Who says that Shakespearean theatre has to be dry and boring? Imagine, instead of the usual drawn out performance, the audience and actors could gather together mid-play and enjoy a pint of nice, cold beer! This is the probable thought process behind the productions of ShakesBeer.
The Classical Theatre Project created a Toronto-ized variation of The Complete Works of William Shakespeare (Abridged) (originally written in 1987 by Adam Long, Daniel Singer and Jess Winfield) to the sound of opening beer cans, the smell of salty nuts, and a somewhat buzzed audience. Needless to say, the wonderful magic of alcohol enhanced everyone’s perception of the play.
The Complete Works of William Shakespeare (Abridged), for those who haven’t been exposed to this hilariously awesome script, is a condensation of all 37 of Shakespeare’s plays into a short 75-minute production performed by a cast of (usually) three men. I must admit, my review of The Classical Theatre Project’s rendition of TCWWS(A) might be biased, simply because I own a DVD of the play performed in its originality by The Reduced Shakespeare Company. The Reduced Shakespeare Company performed in a traditional, closed theatre space, with proper lighting, access to backstage, stagehands and all that spiel. The Classical Theatre Project, on the other hand, performed in a poorly lit barn (Artscape Wychwood Barns) with its open doors letting in outside noise. Anyone not sitting in the first row couldn’t see because everyone was sitting on the same level.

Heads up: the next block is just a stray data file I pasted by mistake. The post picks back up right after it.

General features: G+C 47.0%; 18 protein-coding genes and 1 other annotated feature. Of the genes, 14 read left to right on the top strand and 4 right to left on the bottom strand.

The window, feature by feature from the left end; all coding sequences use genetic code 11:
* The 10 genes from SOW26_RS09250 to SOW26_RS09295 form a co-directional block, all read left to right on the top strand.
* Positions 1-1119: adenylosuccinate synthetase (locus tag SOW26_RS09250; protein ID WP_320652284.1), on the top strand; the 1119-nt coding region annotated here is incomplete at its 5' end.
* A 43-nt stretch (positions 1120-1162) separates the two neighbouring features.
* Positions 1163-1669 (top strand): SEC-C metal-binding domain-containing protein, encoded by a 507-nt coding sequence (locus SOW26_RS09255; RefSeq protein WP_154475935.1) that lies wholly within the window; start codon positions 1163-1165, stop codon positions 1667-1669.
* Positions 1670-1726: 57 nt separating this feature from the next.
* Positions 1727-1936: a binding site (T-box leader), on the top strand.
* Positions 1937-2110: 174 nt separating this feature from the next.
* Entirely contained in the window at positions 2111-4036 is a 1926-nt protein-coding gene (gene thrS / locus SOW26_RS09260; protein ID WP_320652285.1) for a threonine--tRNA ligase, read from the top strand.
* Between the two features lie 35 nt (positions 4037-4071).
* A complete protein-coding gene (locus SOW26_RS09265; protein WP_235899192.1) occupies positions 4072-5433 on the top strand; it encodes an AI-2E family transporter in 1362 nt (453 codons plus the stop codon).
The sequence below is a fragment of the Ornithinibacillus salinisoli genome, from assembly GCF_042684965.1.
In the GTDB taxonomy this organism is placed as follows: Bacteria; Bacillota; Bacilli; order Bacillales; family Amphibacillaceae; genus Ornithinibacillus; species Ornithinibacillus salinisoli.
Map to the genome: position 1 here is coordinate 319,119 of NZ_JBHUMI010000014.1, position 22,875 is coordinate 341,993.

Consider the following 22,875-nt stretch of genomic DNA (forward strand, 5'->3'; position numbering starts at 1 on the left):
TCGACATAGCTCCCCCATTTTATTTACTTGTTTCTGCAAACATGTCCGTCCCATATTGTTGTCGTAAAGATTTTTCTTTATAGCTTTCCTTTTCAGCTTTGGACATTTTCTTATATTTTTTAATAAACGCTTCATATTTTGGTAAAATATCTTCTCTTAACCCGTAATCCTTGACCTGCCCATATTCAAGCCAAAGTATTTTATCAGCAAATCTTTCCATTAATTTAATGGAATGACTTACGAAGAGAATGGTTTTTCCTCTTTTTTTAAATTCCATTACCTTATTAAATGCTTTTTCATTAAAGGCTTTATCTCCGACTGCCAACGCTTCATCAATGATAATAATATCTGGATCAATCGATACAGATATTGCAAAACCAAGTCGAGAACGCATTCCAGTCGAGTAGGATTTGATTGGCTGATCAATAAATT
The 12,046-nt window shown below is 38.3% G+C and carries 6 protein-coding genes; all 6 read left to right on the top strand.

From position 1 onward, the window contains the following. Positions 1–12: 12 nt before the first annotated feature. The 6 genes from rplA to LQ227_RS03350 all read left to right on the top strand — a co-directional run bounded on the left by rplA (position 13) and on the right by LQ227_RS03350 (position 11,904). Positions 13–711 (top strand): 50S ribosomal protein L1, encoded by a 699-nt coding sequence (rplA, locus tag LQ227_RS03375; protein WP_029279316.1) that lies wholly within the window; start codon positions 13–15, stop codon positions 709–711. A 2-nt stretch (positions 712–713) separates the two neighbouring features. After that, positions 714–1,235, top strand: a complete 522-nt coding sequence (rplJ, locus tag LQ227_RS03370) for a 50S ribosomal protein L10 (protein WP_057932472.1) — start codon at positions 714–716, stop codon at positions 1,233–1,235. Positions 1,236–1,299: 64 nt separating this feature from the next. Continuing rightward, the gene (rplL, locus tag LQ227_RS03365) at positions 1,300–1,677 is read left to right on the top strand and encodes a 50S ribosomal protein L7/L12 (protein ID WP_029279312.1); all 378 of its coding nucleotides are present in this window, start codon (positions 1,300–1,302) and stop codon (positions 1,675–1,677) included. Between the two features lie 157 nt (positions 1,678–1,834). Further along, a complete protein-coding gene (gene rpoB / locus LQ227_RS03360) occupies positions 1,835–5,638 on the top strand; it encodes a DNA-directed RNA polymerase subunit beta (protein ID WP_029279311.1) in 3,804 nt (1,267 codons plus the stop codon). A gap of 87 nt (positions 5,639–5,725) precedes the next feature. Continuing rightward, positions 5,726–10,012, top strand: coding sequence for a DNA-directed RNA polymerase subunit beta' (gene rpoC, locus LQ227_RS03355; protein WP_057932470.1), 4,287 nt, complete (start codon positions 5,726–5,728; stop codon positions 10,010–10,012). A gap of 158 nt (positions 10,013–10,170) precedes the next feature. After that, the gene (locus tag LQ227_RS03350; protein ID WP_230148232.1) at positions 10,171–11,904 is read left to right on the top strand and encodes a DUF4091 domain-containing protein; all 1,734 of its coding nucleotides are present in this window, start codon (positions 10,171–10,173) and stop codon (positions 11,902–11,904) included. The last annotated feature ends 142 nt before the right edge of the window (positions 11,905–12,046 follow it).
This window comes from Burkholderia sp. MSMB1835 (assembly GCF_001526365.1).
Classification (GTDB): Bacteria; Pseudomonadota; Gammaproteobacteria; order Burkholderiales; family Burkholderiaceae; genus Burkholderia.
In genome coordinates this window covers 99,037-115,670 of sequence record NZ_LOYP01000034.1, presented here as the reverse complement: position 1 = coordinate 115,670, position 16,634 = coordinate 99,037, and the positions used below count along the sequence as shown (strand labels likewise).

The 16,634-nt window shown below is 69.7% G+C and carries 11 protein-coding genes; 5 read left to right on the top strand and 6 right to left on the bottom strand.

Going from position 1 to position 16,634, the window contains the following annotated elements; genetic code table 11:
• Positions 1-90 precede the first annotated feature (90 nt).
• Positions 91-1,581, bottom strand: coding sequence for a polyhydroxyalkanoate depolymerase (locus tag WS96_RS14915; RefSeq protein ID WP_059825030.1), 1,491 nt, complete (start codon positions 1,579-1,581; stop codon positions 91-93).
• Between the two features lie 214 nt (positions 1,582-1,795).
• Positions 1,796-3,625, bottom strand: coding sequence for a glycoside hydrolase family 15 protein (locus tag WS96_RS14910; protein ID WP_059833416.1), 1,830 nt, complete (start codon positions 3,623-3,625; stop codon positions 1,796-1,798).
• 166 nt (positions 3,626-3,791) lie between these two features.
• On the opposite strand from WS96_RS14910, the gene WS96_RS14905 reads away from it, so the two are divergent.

The Classical Theatre Project however, had a more important success: it highlighted local Torontonian culture. One of the premises of ShakesBeer is that all of the beer served is locally brewed. On a personal level I think that uniting theatre (artistic culture) with beer (consumption culture) provides a great venue not only for the Classical Theatre Project to be part of a new gimmick, but also to allow less popular breweries to make a debut in a relaxed, open crowd. In that regard, Artscape Wychwood Barns may have been a good choice for a performance space because the openness of the location allowed audience members to still (somewhat) hear the actors, while refreshing their beers or communicating with the vendors.
As for the actual acting of ShakesBeer, the ensemble was successful. Matt Drappel, Kevin Ritchie and especially the overly dramatic Jeff Hanson pulled off the production spectacularly, if not for some minor hiccups, once again, due to the theatre space.
Directed by: Charles Roy
For more information on ShakesBeer and The Classical Theatre Project make sure to visit their website at www.shakesbeer.ca